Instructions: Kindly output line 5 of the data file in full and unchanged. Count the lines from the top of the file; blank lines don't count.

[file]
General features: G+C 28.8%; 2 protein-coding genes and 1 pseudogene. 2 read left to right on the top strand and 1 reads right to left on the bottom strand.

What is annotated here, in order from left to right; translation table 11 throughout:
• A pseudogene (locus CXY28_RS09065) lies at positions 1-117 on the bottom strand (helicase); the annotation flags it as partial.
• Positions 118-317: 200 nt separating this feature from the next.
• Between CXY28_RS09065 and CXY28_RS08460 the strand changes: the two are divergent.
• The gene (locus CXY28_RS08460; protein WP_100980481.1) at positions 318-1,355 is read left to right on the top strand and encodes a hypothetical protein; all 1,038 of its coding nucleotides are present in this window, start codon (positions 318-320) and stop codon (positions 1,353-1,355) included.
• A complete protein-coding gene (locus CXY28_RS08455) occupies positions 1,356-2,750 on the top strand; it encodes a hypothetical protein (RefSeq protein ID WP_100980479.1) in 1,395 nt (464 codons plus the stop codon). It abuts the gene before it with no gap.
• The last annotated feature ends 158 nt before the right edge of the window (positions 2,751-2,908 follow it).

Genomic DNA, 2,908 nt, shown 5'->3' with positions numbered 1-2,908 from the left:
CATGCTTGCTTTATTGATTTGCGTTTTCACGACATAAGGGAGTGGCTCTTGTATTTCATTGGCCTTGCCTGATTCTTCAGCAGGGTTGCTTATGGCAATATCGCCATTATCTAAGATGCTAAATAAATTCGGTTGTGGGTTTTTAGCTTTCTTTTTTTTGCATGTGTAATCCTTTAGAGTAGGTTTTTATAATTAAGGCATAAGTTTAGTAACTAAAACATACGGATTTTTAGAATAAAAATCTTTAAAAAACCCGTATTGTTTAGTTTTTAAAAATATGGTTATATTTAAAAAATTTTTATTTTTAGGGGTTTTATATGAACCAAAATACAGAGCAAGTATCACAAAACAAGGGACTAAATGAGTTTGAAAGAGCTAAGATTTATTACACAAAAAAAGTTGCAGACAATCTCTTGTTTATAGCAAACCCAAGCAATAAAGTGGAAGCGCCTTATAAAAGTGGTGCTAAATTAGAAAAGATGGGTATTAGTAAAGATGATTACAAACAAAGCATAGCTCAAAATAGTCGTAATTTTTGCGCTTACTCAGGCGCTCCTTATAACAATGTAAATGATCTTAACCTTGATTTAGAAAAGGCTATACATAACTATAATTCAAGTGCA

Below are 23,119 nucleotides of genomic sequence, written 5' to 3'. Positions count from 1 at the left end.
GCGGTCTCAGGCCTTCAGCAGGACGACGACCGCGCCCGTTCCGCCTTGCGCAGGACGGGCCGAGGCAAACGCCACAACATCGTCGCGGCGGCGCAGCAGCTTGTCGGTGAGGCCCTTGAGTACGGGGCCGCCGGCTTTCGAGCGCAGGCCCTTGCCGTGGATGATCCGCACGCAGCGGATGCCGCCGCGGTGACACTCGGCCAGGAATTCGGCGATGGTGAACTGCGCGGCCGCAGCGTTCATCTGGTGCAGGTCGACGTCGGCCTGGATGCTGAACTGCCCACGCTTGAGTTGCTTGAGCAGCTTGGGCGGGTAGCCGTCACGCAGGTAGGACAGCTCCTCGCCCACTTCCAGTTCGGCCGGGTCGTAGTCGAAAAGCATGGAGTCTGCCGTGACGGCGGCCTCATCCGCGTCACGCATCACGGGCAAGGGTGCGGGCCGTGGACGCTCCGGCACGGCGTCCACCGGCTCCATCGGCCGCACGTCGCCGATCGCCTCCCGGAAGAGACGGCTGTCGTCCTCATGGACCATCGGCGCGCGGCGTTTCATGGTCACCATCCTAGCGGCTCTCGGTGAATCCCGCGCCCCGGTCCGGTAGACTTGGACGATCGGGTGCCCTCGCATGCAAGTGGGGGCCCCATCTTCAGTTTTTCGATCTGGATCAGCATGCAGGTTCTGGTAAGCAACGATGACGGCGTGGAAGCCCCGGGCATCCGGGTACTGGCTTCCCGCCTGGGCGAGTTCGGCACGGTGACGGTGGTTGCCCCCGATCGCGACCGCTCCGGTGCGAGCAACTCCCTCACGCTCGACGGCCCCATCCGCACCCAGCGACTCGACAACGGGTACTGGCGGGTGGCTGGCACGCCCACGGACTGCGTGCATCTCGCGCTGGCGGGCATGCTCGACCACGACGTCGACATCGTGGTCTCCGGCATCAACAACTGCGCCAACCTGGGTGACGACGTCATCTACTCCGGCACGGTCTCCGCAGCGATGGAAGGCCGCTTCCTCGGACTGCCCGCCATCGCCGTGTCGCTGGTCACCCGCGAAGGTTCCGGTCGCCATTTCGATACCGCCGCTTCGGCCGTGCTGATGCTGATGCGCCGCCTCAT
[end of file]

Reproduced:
• Between CXY28_RS09065 and CXY28_RS08460 the strand changes: the two are divergent.